The Omnivore has read on Twitter that it just passed the house.
What Is It?Basically a deal to provide Hurricane Relief funding, raise the debt ceiling (for 3 months), and fund the government (for 3 months) and nothing else. It was the deal that the Democrats cut with Trump, angering and flummoxing Ryan and McConnell who were in the same room.
Why Is It Bad?The PTSD is bad for the GOP because (A) a bunch of their members want to use the Debt Ceiling as leverage to pass otherwise unpopular legislation (force Dems to choose between America's credit rating and funding Planned Parenthood) and (B) because it only puts the problem off for 3 months meaning we'll be back here again in December--the last thing the GOP wants.
For Democrats, it's all good.
Why Did Trump DO It?Nobody knows. Axios has a list of theories that boil down to:
- Revenge - He is fed up with McConnell and Ryan and stuck it to them.
- Frustration - Trump wants a win--any win. This was a win.
- Likes Schumer - A theory that he likes Schumer (?)
- Personal Brand - He can do whatever he wants. Doing what the Dems want will make him popular.
Here's what The Omnivore thinks: The nightmare for the GOP is that Trump has determined that following their agenda will lead to one loss after another. He may not know why that is--but he's figured it out. So he flips over and bathes in good press coverage.
The good press coverage--which he definitely likes (perhaps craves) is due to two sources: The fact that the press likes the Democrats and the fact that he is actually doing things rather than running around like a rat in a procedural maze with no way out.
If that's the case, how would we know exactly?
The Big Lie At The Heart of the GOP
The GOP ceased to be a national governance party some time ago. This is most-visible in the health-care debacle wherein, no only could they not repeal the a health care plan (the ACA) that members of the GOP had said with a straight face was worse than slavery--but they didn't have a clue as to what to replace it with.
We can see this with NAFTA--Trump wanted to tear it up, until he was shown a map illustrating that it helped his voters. The same for the Iran-deal--he was against it . . . but Trump presumably learned / was told that while the deal legitimately grates, it also is our best chance of stopping Iran from going nuclear. Hence: he didn't tear it up.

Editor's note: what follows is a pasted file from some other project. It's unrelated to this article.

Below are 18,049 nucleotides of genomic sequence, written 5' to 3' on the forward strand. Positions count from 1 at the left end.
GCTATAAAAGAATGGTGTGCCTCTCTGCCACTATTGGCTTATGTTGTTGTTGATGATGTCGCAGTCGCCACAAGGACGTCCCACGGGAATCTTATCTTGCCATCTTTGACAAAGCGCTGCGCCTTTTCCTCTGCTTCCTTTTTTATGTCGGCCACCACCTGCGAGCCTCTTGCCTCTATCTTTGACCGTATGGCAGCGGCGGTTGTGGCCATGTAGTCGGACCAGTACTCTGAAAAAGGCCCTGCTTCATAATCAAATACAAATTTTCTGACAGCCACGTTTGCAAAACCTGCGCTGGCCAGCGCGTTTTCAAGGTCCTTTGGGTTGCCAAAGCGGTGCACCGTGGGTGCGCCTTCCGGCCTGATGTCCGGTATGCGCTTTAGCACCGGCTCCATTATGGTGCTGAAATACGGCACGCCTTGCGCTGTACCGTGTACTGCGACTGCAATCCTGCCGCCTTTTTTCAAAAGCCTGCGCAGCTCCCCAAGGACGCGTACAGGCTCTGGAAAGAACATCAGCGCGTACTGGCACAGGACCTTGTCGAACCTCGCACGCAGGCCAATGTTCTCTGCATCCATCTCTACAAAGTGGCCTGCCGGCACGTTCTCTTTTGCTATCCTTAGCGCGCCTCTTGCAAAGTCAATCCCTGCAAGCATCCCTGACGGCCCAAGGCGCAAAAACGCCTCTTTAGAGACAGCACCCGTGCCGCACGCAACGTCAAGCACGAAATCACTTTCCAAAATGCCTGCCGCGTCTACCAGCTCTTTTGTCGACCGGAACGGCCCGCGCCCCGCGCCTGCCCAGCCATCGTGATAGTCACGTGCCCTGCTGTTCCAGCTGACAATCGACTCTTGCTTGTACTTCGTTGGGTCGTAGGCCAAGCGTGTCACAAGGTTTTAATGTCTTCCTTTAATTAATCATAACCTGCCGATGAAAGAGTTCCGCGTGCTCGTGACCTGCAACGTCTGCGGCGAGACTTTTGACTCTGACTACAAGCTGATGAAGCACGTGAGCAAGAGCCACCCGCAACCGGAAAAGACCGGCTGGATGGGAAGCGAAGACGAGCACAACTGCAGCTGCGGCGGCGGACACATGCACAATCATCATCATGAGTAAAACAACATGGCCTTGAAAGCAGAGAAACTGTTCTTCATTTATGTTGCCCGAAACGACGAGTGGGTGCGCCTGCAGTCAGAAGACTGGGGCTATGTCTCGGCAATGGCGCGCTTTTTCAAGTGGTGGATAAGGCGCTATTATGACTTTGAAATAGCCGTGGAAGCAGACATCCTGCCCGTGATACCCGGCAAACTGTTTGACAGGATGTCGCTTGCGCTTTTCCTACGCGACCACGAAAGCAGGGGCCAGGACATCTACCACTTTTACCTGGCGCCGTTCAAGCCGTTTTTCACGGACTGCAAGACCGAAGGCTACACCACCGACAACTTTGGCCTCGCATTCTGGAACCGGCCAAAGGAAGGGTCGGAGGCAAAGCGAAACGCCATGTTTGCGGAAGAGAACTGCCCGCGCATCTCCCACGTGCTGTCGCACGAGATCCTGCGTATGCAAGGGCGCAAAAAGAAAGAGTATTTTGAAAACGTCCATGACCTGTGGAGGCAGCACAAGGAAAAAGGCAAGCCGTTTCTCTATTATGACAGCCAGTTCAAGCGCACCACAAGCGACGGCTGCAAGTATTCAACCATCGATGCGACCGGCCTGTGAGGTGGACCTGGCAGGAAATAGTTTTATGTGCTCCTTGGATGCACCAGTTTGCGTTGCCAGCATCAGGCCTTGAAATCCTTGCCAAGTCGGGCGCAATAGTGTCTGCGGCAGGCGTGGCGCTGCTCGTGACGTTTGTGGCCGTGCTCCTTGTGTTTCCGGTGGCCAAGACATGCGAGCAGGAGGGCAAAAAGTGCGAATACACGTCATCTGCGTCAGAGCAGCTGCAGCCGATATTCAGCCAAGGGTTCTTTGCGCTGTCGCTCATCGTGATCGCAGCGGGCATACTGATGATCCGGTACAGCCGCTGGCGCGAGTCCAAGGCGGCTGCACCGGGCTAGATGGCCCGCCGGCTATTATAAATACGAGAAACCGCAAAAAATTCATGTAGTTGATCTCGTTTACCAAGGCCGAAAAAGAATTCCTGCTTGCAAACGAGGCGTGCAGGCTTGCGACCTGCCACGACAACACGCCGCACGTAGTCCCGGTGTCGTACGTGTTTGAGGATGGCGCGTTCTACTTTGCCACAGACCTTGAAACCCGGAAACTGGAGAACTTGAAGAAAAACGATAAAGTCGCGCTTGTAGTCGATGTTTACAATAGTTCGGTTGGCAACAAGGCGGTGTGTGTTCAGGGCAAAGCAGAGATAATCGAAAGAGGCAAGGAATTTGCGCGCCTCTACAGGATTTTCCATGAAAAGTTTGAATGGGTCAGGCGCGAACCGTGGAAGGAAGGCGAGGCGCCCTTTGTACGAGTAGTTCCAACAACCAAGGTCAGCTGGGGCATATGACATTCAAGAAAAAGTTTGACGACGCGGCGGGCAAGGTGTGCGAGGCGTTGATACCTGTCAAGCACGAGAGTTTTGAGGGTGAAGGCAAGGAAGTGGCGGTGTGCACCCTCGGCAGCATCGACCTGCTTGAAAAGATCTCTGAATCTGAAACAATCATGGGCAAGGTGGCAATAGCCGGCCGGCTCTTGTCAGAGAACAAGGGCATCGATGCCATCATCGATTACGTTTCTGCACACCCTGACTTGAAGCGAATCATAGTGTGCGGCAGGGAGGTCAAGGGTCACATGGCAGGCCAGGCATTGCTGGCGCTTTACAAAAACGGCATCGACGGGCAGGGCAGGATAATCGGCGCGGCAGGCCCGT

And so on (if Trump had kept the TPP he'd have leverage against China with regards to North Korea--he disarmed himself because the base doesn't understand the TPP and is against anything Obama does on that principle alone).
Basically it comes down to this: There is no actionable policy that the GOP could hand to Trump. They want to slash corporate tax-rates? Well and good--but do that without blowing a trillion-dollar hole in the budget and what do you do?
(They had a plan to tax money going into 401k accounts--which would, of course, wreck middle-class retirement savings).
They could cut Social Security? Maybe Military spending? No. They tell you they can cut foreign aid and Sesame Street--but that's a lie. Cutting that stuff won't come close to covering the gap.
In fact, it's a lie that our corporations pay one of the highest tax-rates in the world. Our corporate tax rates are high--but our corporations find tons of ways not to pay.
Basically--there is nothing--nothing material--that the GOP can hand to Trump as a viable policy. The Wall? Southern-border politicians (Republicans) generally don't want it. It's a solution to a problem that doesn't actually exist (the GOP base just thinks it does).
So Trump did the only thing that could give him a serious actionable win: he went with the Democrats.
The Nightmare Scenario
What if--WHAT IF--Trump really is the media-obsessed narcissist he's painted as? What if he just wants to be loved? What if he determines that the way to be loved is to join with the Democrats. Partially, yes, because of the liberal media--but mostly because the GOP doesn't actually have any real ideas?
Well, the fact of the matter is that Trump isn't going to be much of a Democratic hero. He has already crossed the moral event horizon with white supremacists to be fully accepted. But he definitely can win cycles by taking action that is backed by the Democrats--and they have enough unity to provide a powerful voting bloc when he wants them.
The thing to look for is what happens with the next crisis. Can the GOP get its house together in order to present an actionable course of legislation? Or will it just be more signaling and churn?